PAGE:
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bladderbloat

Looping a sound with reverb causes a "pop" at loop

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Hey!

 

I was wondering if anyone here knows how to deal with a looping sound, say a harp melody that comes with it's natural reverb, that pops/clicks each time the loop is replayed. I know it has to do that the ending has it's reverb going on and the first note doesn't have that reverb.. If I fade it out, it works, but then the rythm gets balled out of sync and the continuity fails.

 

I hope I explained it well enough! 

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Hope it works ^_^  If not, tell me what the result was, I'm curious.  (Also I totally just had a dream where I was a music production company manager putting together a new band, probably sparked by this thread, lol.)

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You guys are on the right track :) you just split the audio where you want it to end and put it at the start. Therefore it's like the reverb carries on... This is how I do it :)

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If you have the melody w/o the reverb, make a loop of it 3 times, run it through the reverb, cut the middle one and use that. It will have the end of the reverb of the first melody, which should be enough.

 

Otherwise you can record the sample once with the reverb, cut the tail, mix it in the beginning of the sample.

 

And always check the beginning sound sample and the end sound sample in wave for so you can see if you need fade ins/outs to avoid clicking.

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Another way, without having to use an altered sample, is to load the original sample into two different tracks, with each track having its own instance of a sampler instrument but having the same properties (the same gain, panning and effects chain). Then you can play the same note once in one track, once in the other.

This way you can make a note play at the right moment and let it "ring" away its reverb without affecting the following note, which will be in a different track.
The DAW will take care of seamlessly mixing the audio.
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If you have the melody w/o the reverb, make a loop of it 3 times, run it through the reverb, cut the middle one and use that. It will have the end of the reverb of the first melody, which should be enough.

Even better, play the original clip once before repeating the variant with added reverb: the beginning of the music shouldn't have a reverb tail out of nowhere.

 

Also, verify that reverb tails are shorter than your music clip; you might need more than one repeat to reach a steady state that allows looping.

In the editing technique suggested by TheChubu, the second and third repeat in the output should be identical; alternatively, if you process with reverb one copy of the music followed by silence you can directly measure how long does the reverberated output take to decay to silence.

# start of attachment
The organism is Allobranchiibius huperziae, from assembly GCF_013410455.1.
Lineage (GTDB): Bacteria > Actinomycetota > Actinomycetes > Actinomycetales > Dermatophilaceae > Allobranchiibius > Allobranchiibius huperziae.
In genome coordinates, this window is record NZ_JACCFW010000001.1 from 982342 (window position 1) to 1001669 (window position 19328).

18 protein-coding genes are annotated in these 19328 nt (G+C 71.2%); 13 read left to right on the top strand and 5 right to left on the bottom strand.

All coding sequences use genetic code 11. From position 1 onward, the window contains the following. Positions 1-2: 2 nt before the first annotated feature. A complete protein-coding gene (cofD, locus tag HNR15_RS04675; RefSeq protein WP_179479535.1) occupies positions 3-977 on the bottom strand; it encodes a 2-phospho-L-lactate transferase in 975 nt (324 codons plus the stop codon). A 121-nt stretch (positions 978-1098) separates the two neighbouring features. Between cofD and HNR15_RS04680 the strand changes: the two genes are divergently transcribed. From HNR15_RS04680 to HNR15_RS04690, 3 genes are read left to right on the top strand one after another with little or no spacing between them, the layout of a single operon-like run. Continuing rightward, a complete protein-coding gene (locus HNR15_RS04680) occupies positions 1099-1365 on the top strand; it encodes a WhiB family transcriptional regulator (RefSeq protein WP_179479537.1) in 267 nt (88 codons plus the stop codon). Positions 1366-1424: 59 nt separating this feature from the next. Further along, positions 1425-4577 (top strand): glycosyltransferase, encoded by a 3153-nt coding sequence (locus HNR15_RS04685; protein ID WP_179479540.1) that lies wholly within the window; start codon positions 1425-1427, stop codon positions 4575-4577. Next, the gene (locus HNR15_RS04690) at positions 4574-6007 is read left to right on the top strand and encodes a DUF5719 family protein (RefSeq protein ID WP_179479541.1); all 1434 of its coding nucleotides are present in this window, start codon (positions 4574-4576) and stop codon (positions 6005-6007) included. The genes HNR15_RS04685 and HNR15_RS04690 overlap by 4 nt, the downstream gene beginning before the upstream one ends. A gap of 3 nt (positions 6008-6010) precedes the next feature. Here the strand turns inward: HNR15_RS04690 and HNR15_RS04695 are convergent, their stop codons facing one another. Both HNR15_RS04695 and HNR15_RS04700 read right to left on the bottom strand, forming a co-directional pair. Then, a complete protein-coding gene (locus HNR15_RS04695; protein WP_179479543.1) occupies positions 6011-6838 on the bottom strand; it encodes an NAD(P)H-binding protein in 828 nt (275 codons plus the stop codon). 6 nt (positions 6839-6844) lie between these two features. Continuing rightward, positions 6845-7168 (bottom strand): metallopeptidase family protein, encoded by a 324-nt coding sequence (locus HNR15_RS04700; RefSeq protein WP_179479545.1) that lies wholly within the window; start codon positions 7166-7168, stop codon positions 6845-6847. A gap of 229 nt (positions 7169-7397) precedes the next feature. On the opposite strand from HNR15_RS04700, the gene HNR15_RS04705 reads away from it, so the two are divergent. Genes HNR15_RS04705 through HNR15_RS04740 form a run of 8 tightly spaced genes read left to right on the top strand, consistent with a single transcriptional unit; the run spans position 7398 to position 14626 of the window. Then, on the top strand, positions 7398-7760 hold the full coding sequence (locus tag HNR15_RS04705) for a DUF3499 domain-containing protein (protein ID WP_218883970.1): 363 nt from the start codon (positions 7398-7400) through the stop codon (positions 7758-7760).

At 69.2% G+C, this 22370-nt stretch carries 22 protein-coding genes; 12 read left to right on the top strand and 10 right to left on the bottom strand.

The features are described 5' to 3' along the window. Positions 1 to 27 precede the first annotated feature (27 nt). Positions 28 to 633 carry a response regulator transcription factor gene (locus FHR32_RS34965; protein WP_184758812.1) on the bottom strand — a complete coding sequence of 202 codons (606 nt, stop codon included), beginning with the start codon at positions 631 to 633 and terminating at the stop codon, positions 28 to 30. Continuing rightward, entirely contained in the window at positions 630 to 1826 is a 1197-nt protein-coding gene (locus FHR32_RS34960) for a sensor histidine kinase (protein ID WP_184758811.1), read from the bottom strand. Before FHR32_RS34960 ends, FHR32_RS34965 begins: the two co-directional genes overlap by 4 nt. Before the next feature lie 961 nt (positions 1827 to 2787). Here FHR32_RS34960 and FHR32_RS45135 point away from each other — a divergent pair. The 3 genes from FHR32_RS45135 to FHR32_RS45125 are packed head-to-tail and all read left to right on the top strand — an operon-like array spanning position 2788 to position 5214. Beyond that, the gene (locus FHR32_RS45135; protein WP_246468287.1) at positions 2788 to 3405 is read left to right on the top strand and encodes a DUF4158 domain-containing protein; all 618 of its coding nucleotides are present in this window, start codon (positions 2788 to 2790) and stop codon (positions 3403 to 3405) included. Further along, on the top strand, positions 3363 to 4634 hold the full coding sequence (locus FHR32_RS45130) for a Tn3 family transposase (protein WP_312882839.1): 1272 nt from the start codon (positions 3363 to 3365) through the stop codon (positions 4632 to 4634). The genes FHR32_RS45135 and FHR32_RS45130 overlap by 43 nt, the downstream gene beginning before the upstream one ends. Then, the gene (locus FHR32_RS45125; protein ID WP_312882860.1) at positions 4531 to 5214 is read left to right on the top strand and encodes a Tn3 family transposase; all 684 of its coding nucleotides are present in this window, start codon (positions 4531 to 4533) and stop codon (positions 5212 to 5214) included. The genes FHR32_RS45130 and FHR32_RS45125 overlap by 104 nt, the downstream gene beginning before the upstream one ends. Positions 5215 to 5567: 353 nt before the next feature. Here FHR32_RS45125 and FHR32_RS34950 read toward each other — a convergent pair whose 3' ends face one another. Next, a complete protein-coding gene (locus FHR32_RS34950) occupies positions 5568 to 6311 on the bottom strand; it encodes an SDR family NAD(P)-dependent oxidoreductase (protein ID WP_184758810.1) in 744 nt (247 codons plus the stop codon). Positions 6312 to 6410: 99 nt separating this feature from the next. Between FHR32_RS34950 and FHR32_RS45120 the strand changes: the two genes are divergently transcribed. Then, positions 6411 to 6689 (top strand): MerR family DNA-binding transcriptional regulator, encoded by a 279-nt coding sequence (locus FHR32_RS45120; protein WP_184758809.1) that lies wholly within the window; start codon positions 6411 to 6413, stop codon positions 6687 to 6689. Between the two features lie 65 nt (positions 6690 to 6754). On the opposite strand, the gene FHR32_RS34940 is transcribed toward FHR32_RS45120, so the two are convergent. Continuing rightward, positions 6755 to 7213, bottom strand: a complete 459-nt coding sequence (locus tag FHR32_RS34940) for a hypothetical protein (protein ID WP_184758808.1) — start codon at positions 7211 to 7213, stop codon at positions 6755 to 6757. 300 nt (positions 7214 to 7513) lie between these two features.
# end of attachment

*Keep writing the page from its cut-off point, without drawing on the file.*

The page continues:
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Another thing to consider are loop editors where you can "tune" the waveform at the looping points. If one point is on the X axis and one is way above or below, you're gonna have a click or pop as well. If the waveform shape is smooth and connected, you'll have less of a chance of pops or clicks. In some DAWs you can set it up to allow you to select only zero crossings to help out with this issue.

 

loop_editor.png

Edited by nsmadsen
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The best way to make a seamless music loop that does NOT play the reverb tail of the end of the song at the beginning - :

 

1. Extend your midi past the end of the song by 4 bars.

2. Render all of the song including the extra 4 bars.

3. Select from the 1st or 2nd bar to the 1st or 2nd bars of the extended section and LOOP that.

4. Delete the remainder from the song.

 

You can now either

1. The audio engine (FMOD and WWise) will handle the single file with a loop section in it and only repeat the loop section not the intro.

2: For no support for embedded loop points then make 2 files : INTRO and LOOP and ask the programmer to sequence the music tracks but repeat the loop file.

 

This works with SOUND FORGE - if other wav editors add this meta data in please post below.

 

[attachment=20909:Looping2ndBarTrick.jpg]

Edited by GroovyOne
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If bladderbloat really meant click (and not lack of reverb tail, which sometimes is concern and sometimes is not) then there is another way to manipulate sound at the sample level. You can edit particular samples of a sound if you zoom in the waveform view close enough (almost to the max). Then you can drag it and listen if it makes click quieter or not. It is not always possible to achieve waveform continuity but it is worth a try.

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